With thousands of stinging cells that can emit deadly venom from tentacles that can reach ten feet in length, the fifty or so species of box jellyfish have long been of interest to scientists and to the public. Yet little has been known about the evolution of this early branch in the animal tree of life. An international team of researchers has now largely unraveled the evolutionary relationships among the various species of box jellyfish, thereby providing insight into the evolution of their toxicity. “By determining the relationships among the different box jellyfish, some of which are capable of killing a healthy human, this study can help in the future development of antivenoms and treatments for their stings,” said Dr. Allen Collins, a specialist in Cnidaria, the phylum of animals that includes box jellyfish, and senior author of the report. “Researchers will now be able to make more informed choices about organisms for future venom studies, and make predictions on which species are likely to be of public health concern in addition to the known culprits.” Box jellies--also called sea wasps, stingers, or fire jellies--live primarily in warm coastal waters around the world. They are particularly well known in Australia, the Philippines and the rest of Southeast Asia, but they also occur in Hawaii and in waters off the United States Gulf and East Coasts. Their toxicity varies among species and ranges from being completely harmless to humans to causing death within minutes after a sting. Beyond their toxicity, box jellyfish have other interesting characteristics. Some species, for instance, have as many as 24 eyes, capable of sensing light and forming an image of their surroundings.

Mouse Results Suggest Possible Drug Treatment for Huntington’s Disease

Researchers have found that normal synaptic activity in nerve cells (the electrical activity in the brain that allows nerve cells to communicate with one another) protects the brain from the misfolded proteins associated with Huntington's disease. In contrast, excessive extrasynaptic activity (aberrant electrical activity in the brain, usually not associated with communication between nerve cells) enhances the misfolded proteins' deadly effects. In addition, the scientists found that the drug Memantine, which is approved to treat Alzheimer's disease, successfully treated Huntington's disease in a mouse model by preserving normal synaptic electrical activity and suppressing excessive extrasynaptic electrical activity. "Chronic neurodegenerative diseases like Huntington's, Alzheimer's, and Parkinson's are all related to protein misfolding," said Dr. Stuart Lipton of the Burnham Institute for Medical Research, senior author of the report. "We show here, for the first time, that electrical activity controls protein folding, and if you have a drug that can adjust the electrical activity to the correct levels, you can protect against misfolding. Also, this verifies that appropriate electrical activity is protective, supporting the 'use it or lose it theory' of brain activity at the molecular level. For example, this finding may explain why epidemiologists have found that 'using' your brain by performing crossword puzzles and other games can stave off cognitive decline in diseases like Alzheimer's." A small human clinical trial of Memantine for Huntington's disease has recently shown positive effects. Larger, international clinical trials are now being planned. In addition to Dr. Lipton, the article’s authors included Dr. Michael Hayden of the University of British Columbia.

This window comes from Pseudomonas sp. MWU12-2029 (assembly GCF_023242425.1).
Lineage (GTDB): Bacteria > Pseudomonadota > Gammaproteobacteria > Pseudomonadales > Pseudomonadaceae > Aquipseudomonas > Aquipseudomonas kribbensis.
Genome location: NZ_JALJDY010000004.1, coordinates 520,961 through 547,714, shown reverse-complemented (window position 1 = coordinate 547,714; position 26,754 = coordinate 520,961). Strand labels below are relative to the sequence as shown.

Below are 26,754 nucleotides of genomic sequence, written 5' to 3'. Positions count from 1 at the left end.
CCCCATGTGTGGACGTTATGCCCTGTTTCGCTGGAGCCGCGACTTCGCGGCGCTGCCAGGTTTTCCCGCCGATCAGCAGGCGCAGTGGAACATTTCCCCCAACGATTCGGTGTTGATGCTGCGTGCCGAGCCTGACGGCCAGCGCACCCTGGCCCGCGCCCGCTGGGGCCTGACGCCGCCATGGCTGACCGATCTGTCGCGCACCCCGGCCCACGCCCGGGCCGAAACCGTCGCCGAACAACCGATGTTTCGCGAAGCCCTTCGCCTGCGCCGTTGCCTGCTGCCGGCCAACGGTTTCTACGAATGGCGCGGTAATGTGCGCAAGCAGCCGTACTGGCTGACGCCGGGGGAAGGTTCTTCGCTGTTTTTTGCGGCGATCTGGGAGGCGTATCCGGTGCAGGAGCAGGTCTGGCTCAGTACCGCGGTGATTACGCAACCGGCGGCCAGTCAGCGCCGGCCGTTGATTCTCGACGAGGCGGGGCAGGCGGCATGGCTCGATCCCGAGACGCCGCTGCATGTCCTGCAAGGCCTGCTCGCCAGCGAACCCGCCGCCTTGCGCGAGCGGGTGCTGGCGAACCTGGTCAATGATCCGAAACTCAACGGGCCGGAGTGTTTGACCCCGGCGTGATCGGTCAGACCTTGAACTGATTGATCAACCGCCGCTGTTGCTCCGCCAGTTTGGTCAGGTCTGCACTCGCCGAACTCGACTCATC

Rasberry Ants on the March

The invasion of a new species of ant (Rasberry ants) has scientists intrigued, businesses concerned, and fire ants running for the hills, said Dr. Jerry Cook, an entomologist at Sam Houston State University. Dr. Cook and other scientists are at a loss to explain the fast and furious spread of the rapacious ant, which is named after exterminator Tom Rasberry, who discovered the ant in 2002. The ant was discovered in Houston in 2002 and has quickly spread as far north as Louisiana and Mississippi within the last year. "This is a species that we do not know much about. Presumably the ant came from the Caribbean through the Port of Houston," Dr. Cook said. "We know the ant is in the Paratrechina genus and is capable of growing a population of billions and they need to eat. They especially like other bugs, like fire ants and honey bees." The population is growing so fast, and so large, that it is potentially an ecosystem disaster, according to Dr. Cook. "If the Rasberry ant can virtually eliminate a pain like the fire ant, what else is it capable of doing?" he asked. "If bees are eliminated, plants will not be pollinated which could result in the lack of crops producing fruits and vegetables. That in turn becomes a major problem for the agriculture community. They could become more than a nuisance, they could become a danger." Dr. Cook emphasized the need for funding for research targeted at better understanding of the Rasberry ant. [Press release]

Absence of LKB1 Gene Increases Insulin Production

Eliminating the LKB1 gene from the beta cells of the pancreas causes the production and secretion of more insulin than from normal beta cells in a mouse model, according to researchers from the Hebrew University of Jerusalem and collaborators. This results in an enhanced response to blood glucose levels. The findings have potentially significant implications for those suffering from diabetes due to insufficient production of insulin in the pancreas. Because it was shown that LKB1 negatively regulates both insulin content and secretion, the way has now been opened to possible development of a novel therapy that would limit the presence of this gene in pancreas beta cells, thus enhancing insulin secretion. This work was reported in the October 7 issue of Cell Metabolism. [Press release] [Cell Metabolism abstract]